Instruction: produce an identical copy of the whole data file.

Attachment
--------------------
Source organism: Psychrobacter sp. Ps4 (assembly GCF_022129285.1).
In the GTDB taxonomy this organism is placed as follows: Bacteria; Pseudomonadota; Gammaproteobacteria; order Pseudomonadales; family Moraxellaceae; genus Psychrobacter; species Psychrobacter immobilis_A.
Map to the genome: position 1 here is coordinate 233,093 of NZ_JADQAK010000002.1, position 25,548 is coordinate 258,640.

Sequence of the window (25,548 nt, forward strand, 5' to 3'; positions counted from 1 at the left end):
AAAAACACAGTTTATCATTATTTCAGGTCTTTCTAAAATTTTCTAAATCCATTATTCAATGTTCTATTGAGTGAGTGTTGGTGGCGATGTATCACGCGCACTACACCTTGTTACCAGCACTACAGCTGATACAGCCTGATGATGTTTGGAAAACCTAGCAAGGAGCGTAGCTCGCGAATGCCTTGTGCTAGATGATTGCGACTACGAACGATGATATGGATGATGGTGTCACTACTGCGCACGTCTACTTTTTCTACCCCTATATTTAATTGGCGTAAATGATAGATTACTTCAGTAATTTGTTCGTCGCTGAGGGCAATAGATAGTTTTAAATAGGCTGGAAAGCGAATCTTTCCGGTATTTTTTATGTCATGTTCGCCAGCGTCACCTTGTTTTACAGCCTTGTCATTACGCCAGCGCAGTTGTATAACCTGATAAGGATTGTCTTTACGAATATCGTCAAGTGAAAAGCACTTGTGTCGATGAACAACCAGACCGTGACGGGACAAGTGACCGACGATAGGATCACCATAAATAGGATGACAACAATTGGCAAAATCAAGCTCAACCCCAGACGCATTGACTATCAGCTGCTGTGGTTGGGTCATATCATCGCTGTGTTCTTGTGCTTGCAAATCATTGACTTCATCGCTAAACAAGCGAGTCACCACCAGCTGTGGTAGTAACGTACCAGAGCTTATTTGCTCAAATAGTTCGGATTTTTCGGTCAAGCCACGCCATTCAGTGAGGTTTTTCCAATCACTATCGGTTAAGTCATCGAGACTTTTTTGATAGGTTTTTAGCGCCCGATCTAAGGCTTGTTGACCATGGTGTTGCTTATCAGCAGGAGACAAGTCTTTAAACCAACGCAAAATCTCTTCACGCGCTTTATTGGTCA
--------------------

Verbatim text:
Source organism: Psychrobacter sp. Ps4 (assembly GCF_022129285.1).
In the GTDB taxonomy this organism is placed as follows: Bacteria; Pseudomonadota; Gammaproteobacteria; order Pseudomonadales; family Moraxellaceae; genus Psychrobacter; species Psychrobacter immobilis_A.
Map to the genome: position 1 here is coordinate 233,093 of NZ_JADQAK010000002.1, position 25,548 is coordinate 258,640.

Sequence of the window (25,548 nt, forward strand, 5' to 3'; positions counted from 1 at the left end):
AAAAACACAGTTTATCATTATTTCAGGTCTTTCTAAAATTTTCTAAATCCATTATTCAATGTTCTATTGAGTGAGTGTTGGTGGCGATGTATCACGCGCACTACACCTTGTTACCAGCACTACAGCTGATACAGCCTGATGATGTTTGGAAAACCTAGCAAGGAGCGTAGCTCGCGAATGCCTTGTGCTAGATGATTGCGACTACGAACGATGATATGGATGATGGTGTCACTACTGCGCACGTCTACTTTTTCTACCCCTATATTTAATTGGCGTAAATGATAGATTACTTCAGTAATTTGTTCGTCGCTGAGGGCAATAGATAGTTTTAAATAGGCTGGAAAGCGAATCTTTCCGGTATTTTTTATGTCATGTTCGCCAGCGTCACCTTGTTTTACAGCCTTGTCATTACGCCAGCGCAGTTGTATAACCTGATAAGGATTGTCTTTACGAATATCGTCAAGTGAAAAGCACTTGTGTCGATGAACAACCAGACCGTGACGGGACAAGTGACCGACGATAGGATCACCATAAATAGGATGACAACAATTGGCAAAATCAAGCTCAACCCCAGACGCATTGACTATCAGCTGCTGTGGTTGGGTCATATCATCGCTGTGTTCTTGTGCTTGCAAATCATTGACTTCATCGCTAAACAAGCGAGTCACCACCAGCTGTGGTAGTAACGTACCAGAGCTTATTTGCTCAAATAGTTCGGATTTTTCGGTCAAGCCACGCCATTCAGTGAGGTTTTTCCAATCACTATCGGTTAAGTCATCGAGACTTTTTTGATAGGTTTTTAGCGCCCGATCTAAGGCTTGTTGACCATGGTGTTGCTTATCAGCAGGAGACAAGTCTTTAAACCAACGCAAAATCTCTTCACGCGCTTTATTGGTCA